Another interesting challenge that they have is the fact that the restaurant has the 1900’s feel. It takes you back in time with its interiors. With the entertainment culture that they have, it is extremely important to find cheerful servers who keep up the happy atmosphere of the restaurant. The challenge lies in finding the right kind of people to do the job. “They’re almost like Disney employees. I am often asked how do you find people with these personalities,” says Fleming. They have a process in place that makes sure they find people whose personalities fit the restaurant’s culture.

Strategic Moves

Fleming reveals that they opened up the first few units of the franchise fairly quickly. Last year they decided to take a breather and take some time off to concentrate on things like branding and identify current issues. They surveyed almost 72,000 people to find out what were the biggest problems people had with their Farrell’s experience. One of the problems was the long waiting lines at each store. They needed to find a way to get people in the building faster. To resolve this issue they came up with a system through a company called Rescue that enabled them to book online reservations. It’s a pretty accurate system and has worked well for them. However, people still have this perception of long waiting lines at Farrell’s. The company is trying hard to change this but it’s been a problem to get some of these people back to the restaurant.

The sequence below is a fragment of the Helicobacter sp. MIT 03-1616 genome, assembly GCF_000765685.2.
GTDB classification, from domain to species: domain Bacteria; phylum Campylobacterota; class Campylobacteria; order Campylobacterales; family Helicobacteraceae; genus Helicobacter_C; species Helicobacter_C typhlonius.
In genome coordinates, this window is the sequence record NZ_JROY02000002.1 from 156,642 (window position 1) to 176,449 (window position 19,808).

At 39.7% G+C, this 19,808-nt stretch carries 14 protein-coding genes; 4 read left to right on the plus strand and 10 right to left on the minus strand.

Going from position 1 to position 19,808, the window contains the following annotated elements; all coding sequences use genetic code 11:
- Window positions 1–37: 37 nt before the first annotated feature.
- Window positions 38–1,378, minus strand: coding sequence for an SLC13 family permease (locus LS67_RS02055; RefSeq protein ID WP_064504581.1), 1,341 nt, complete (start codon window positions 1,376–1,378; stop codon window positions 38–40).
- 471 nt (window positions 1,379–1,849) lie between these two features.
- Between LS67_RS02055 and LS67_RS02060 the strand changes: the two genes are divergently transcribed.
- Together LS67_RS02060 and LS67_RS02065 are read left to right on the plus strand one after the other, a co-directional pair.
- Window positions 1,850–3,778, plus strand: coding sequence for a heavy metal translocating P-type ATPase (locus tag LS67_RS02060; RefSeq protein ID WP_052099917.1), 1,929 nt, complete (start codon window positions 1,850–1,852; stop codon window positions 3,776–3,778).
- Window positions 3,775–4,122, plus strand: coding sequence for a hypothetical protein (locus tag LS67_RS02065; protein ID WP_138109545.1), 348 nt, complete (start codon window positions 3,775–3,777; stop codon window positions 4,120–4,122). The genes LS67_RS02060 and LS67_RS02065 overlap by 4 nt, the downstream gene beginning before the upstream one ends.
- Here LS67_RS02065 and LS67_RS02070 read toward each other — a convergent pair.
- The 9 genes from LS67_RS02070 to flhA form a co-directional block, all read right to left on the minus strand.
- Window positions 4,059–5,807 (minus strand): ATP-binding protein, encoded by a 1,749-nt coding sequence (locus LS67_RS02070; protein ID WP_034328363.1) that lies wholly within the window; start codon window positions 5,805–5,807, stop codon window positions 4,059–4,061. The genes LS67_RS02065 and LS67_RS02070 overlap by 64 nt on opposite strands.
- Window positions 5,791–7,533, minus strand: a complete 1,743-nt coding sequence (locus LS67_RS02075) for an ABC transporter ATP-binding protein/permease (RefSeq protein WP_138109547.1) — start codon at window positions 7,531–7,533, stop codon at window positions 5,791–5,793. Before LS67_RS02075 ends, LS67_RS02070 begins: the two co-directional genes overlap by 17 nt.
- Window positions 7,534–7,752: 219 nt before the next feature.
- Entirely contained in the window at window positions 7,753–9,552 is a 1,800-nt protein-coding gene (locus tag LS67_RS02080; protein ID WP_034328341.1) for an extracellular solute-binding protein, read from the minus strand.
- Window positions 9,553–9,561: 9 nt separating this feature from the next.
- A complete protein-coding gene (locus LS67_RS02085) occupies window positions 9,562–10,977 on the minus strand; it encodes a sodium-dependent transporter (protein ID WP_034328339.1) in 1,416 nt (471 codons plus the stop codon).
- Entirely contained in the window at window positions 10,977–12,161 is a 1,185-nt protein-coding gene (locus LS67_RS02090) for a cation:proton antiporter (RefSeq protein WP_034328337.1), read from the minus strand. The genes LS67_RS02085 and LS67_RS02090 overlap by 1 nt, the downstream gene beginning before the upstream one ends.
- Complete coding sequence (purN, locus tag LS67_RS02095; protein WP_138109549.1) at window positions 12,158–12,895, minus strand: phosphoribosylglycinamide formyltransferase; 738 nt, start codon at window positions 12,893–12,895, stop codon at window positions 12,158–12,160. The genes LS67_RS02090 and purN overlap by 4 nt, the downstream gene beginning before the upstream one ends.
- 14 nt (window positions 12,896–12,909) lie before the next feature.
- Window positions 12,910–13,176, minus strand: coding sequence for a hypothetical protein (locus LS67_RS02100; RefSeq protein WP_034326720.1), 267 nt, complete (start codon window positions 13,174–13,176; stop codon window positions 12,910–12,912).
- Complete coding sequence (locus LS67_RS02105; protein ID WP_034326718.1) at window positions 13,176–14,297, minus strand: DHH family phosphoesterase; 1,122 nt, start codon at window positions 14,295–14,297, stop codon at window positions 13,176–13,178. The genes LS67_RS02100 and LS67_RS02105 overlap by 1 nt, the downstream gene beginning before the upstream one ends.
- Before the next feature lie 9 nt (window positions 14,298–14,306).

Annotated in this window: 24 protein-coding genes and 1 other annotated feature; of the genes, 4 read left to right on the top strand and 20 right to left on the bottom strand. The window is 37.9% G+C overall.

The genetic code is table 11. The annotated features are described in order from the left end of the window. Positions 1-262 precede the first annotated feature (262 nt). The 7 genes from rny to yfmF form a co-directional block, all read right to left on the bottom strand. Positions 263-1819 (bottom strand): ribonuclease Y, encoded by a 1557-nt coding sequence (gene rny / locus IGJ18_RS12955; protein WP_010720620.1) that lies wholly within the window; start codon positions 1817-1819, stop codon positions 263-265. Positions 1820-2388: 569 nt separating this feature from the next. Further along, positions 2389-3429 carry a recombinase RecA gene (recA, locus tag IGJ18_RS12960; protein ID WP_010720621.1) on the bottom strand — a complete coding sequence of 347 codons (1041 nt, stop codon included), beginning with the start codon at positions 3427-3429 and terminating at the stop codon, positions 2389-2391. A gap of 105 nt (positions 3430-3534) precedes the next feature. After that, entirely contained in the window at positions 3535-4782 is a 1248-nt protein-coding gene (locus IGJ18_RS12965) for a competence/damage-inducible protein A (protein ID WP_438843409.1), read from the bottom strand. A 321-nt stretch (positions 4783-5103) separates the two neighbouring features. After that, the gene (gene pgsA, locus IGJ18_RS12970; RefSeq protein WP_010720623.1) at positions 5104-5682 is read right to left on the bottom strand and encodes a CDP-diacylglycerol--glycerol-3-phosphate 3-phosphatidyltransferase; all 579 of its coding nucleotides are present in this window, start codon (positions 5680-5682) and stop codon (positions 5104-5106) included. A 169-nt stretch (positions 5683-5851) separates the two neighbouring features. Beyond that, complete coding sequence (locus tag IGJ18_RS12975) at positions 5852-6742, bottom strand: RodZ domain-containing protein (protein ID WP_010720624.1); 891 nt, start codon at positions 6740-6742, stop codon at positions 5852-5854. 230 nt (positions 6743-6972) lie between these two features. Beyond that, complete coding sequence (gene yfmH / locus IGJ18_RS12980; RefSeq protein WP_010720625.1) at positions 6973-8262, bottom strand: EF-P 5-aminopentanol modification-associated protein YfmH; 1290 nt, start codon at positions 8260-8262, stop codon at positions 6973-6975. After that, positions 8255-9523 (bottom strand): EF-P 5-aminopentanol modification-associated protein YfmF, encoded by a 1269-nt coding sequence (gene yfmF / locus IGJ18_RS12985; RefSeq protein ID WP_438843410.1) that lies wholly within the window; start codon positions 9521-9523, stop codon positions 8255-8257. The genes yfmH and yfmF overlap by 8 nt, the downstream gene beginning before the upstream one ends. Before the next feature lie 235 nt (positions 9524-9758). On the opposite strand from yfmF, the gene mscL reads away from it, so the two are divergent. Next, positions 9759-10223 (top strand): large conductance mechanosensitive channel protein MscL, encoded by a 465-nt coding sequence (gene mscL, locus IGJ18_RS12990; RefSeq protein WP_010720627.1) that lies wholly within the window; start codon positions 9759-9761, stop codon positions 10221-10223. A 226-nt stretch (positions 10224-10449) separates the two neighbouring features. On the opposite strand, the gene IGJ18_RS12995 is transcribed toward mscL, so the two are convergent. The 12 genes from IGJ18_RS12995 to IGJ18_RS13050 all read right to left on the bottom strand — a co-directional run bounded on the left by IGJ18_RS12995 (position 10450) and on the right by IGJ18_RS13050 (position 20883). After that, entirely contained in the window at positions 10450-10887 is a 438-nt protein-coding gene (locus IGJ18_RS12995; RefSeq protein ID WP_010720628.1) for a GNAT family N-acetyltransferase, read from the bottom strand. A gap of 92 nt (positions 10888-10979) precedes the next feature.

The second issue that was highlighted through the survey was that a lot of people thought of Farrell’s as just a place to celebrate birthdays. “But that’s not what we are. We are there to celebrate life events and not just birthdays. So our current ad campaign says right on the top ‘What are you celebrating – good grades, anniversaries, moving, last tooth, team win, military enlistment, job promotion, new girlfriend?’ We even do potty training. It’s actually one of the biggest things we celebrate,” jokes Fleming. The whole point is that there are so many things you can celebrate apart from birthdays. The fun part is that they have songs for every occasion and the cast (that’s what they call their employees!) have to memorize these songs.